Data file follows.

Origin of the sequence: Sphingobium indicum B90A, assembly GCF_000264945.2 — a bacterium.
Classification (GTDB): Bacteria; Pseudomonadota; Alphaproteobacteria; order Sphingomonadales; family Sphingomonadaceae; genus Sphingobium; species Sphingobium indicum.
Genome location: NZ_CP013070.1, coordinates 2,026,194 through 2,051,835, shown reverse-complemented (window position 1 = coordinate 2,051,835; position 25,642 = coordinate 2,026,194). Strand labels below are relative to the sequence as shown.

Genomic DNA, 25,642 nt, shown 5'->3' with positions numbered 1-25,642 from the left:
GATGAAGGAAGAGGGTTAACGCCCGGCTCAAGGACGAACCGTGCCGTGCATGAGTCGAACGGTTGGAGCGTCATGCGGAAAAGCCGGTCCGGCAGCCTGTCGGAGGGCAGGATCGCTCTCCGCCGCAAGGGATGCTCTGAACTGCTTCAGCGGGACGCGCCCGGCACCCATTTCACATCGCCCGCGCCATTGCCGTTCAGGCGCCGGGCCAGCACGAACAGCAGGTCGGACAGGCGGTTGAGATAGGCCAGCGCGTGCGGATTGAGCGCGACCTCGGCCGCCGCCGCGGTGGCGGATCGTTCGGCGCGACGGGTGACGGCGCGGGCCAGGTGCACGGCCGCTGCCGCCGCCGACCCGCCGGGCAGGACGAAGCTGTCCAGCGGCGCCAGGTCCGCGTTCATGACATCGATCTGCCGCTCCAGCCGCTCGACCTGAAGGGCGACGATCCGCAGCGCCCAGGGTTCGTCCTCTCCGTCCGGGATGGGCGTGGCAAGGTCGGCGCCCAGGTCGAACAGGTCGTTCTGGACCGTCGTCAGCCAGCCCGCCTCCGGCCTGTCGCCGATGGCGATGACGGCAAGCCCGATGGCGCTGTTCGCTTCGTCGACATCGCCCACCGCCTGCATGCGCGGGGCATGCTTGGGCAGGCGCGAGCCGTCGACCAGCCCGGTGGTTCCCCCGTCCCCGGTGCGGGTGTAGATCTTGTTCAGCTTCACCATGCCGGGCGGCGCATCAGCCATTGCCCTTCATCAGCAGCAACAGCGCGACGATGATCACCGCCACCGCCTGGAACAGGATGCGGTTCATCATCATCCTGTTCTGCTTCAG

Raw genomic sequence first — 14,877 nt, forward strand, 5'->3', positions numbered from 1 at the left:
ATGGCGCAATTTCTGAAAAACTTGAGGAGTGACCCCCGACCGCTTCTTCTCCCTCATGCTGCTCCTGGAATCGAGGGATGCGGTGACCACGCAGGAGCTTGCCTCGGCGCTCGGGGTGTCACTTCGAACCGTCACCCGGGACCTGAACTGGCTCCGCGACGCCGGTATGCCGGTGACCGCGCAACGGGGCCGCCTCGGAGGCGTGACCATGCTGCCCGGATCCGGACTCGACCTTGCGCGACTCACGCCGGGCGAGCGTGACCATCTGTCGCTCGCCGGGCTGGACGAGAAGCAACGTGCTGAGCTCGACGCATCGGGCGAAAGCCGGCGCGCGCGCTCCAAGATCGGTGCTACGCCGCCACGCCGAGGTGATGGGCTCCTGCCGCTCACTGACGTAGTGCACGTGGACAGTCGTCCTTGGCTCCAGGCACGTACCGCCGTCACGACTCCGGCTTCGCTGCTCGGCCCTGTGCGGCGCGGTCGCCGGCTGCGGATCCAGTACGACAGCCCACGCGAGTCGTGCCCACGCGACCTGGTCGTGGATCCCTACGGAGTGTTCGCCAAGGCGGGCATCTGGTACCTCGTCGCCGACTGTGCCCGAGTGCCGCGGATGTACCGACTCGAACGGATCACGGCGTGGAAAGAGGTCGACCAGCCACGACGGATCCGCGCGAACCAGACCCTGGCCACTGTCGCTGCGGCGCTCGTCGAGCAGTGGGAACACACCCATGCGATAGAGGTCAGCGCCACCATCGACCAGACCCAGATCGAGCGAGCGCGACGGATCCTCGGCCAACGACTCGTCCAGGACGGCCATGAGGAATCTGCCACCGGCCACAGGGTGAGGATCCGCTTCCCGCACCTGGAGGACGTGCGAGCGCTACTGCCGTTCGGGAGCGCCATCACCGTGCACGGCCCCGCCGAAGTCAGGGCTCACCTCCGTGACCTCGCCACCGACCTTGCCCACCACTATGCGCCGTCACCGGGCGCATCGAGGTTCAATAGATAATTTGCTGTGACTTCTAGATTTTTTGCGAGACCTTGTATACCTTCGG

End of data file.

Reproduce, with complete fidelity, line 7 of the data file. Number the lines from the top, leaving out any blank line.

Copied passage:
ATGGCGCAATTTCTGAAAAACTTGAGGAGTGACCCCCGACCGCTTCTTCTCCCTCATGCTGCTCCTGGAATCGAGGGATGCGGTGACCACGCAGGAGCTTGCCTCGGCGCTCGGGGTGTCACTTCGAACCGTCACCCGGGACCTGAACTGGCTCCGCGACGCCGGTATGCCGGTGACCGCGCAACGGGGCCGCCTCGGAGGCGTGACCATGCTGCCCGGATCCGGACTCGACCTTGCGCGACTCACGCCGGGCGAGCGTGACCATCTGTCGCTCGCCGGGCTGGACGAGAAGCAACGTGCTGAGCTCGACGCATCGGGCGAAAGCCGGCGCGCGCGCTCCAAGATCGGTGCTACGCCGCCACGCCGAGGTGATGGGCTCCTGCCGCTCACTGACGTAGTGCACGTGGACAGTCGTCCTTGGCTCCAGGCACGTACCGCCGTCACGACTCCGGCTTCGCTGCTCGGCCCTGTGCGGCGCGGTCGCCGGCTGCGGATCCAGTACGACAGCCCACGCGAGTCGTGCCCACGCGACCTGGTCGTGGATCCCTACGGAGTGTTCGCCAAGGCGGGCATCTGGTACCTCGTCGCCGACTGTGCCCGAGTGCCGCGGATGTACCGACTCGAACGGATCACGGCGTGGAAAGAGGTCGACCAGCCACGACGGATCCGCGCGAACCAGACCCTGGCCACTGTCGCTGCGGCGCTCGTCGAGCAGTGGGAACACACCCATGCGATAGAGGTCAGCGCCACCATCGACCAGACCCAGATCGAGCGAGCGCGACGGATCCTCGGCCAACGACTCGTCCAGGACGGCCATGAGGAATCTGCCACCGGCCACAGGGTGAGGATCCGCTTCCCGCACCTGGAGGACGTGCGAGCGCTACTGCCGTTCGGGAGCGCCATCACCGTGCACGGCCCCGCCGAAGTCAGGGCTCACCTCCGTGACCTCGCCACCGACCTTGCCCACCACTATGCGCCGTCACCGGGCGCATCGAGGTTCAATAGATAATTTGCTGTGACTTCTAGATTTTTTGCGAGACCTTGTATACCTTCGG